Moving on to the secondary rooms of your home. Think, think, think! How many guest rooms do you want or need? Can any of these dedicated rooms be used for exercise equipment or a home office? Again, think outside the box in terms of utilizing your space. It’s your space, you paid for it, you use it. If you need extra sleeping space from time to time, consider using a sofa bed or rollaway beds. With the comfort level of today’s sleeper sofas or the added storage and functionality of a Murphy bed, this could be your answer. If you decide to use a room as a guest room only, consider using 2 single beds with a night stand in the middle. This will not only accommodate single guests, but can also bring them together for a couple. The cost factor is lower and the function is doubled.
Finally, the Kitchen and Family rooms. This, as everyone knows, is the heart and soul of the home. No matter how many rooms you have or how big your house is, have you ever tried to drive your guest away from your kitchen? We both know the answer is YES! To correct this situation, in addition to trying a velvet rope divider, add as many bar stools around the perimeter of your kitchen as possible. This will give your family members and guests a cozy kitchen, feel down to earth, but keep them out of your way. You may have to motion for them to take a seat, but eventually they’ll get the hint, MOVE! In your family room, again accommodate as many seats as possible. If you need to add extra seating by the TV, but for conversation the chairs need to face a different direction, consider swivel chairs. The chairs are available in a variety of styles, in both fabrics and leathers, and they usually work.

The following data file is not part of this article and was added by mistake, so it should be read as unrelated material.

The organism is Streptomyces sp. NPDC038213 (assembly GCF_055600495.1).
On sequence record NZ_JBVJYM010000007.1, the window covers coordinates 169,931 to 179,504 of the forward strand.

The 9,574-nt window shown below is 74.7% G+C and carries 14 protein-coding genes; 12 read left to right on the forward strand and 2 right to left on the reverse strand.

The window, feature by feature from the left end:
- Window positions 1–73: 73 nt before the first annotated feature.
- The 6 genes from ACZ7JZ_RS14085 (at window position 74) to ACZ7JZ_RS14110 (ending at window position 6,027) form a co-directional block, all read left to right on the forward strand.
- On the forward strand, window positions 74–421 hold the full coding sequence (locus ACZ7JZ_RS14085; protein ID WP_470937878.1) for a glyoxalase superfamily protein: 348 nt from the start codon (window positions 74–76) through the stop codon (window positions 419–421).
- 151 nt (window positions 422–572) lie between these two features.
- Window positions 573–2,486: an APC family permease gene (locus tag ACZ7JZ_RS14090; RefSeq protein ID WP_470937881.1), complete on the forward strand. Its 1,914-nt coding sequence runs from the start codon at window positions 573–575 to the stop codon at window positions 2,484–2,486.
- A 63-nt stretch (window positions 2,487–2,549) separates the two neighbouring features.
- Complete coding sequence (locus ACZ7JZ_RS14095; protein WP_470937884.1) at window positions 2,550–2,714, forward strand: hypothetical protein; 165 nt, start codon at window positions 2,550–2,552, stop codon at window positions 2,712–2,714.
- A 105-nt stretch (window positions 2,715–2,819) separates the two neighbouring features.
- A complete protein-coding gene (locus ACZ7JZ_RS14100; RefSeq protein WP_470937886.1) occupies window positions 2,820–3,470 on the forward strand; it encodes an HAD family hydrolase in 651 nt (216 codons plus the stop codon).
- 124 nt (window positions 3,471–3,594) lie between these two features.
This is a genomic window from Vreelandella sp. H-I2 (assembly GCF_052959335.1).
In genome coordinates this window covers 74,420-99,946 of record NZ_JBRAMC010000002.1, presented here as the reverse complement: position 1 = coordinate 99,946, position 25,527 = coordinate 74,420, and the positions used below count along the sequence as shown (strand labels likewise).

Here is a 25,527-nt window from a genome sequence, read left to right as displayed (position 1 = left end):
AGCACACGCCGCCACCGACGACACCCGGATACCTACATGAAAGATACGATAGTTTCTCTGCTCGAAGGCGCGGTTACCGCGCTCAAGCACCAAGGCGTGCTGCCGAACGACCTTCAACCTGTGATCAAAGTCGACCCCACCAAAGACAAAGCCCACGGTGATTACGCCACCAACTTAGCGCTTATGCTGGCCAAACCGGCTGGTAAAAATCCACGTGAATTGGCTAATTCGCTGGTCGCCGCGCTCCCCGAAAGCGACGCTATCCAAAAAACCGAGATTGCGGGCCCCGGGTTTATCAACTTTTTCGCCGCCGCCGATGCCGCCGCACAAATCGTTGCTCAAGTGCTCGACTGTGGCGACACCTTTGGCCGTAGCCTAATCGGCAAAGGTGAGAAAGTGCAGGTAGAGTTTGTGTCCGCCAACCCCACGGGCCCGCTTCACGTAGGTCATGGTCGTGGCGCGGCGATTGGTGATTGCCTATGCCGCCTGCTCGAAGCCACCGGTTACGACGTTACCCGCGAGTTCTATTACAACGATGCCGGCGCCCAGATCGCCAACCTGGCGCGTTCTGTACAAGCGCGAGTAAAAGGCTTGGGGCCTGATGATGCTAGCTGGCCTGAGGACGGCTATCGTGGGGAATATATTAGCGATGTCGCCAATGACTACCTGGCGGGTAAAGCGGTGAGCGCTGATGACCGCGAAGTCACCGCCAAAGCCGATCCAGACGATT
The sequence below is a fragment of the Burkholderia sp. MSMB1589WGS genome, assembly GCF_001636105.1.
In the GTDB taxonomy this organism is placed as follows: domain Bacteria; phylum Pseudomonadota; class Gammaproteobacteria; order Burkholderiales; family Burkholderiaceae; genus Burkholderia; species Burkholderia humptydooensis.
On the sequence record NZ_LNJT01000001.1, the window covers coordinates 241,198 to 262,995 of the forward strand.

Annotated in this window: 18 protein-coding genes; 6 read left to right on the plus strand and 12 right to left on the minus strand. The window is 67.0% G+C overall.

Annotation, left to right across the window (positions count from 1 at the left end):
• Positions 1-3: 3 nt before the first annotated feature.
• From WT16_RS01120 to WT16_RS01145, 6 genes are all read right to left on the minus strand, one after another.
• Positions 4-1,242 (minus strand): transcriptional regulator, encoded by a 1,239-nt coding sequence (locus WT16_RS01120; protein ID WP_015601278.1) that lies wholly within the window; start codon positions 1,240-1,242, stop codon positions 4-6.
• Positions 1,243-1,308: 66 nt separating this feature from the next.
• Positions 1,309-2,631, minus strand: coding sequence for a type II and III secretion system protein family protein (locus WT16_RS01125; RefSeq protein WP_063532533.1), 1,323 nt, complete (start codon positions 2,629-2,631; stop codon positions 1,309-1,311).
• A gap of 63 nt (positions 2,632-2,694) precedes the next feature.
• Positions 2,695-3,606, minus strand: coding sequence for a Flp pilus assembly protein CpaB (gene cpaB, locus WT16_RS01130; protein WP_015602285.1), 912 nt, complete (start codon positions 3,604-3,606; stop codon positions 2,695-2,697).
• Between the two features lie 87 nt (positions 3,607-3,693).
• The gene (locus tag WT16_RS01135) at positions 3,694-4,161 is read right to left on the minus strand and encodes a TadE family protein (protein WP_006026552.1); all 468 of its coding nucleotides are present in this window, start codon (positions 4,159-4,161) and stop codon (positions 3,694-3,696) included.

In closing, these are basic guidelines to follow whether you hire a designer or not. There will always be exceptions to every rule, but don’t be afraid to try something new. A basic start could be with paint. If you hate how it looks, just paint over it. Keep it simple, easy and enjoy. The International Design House philosophy, “We beautify the world, one room at a time.”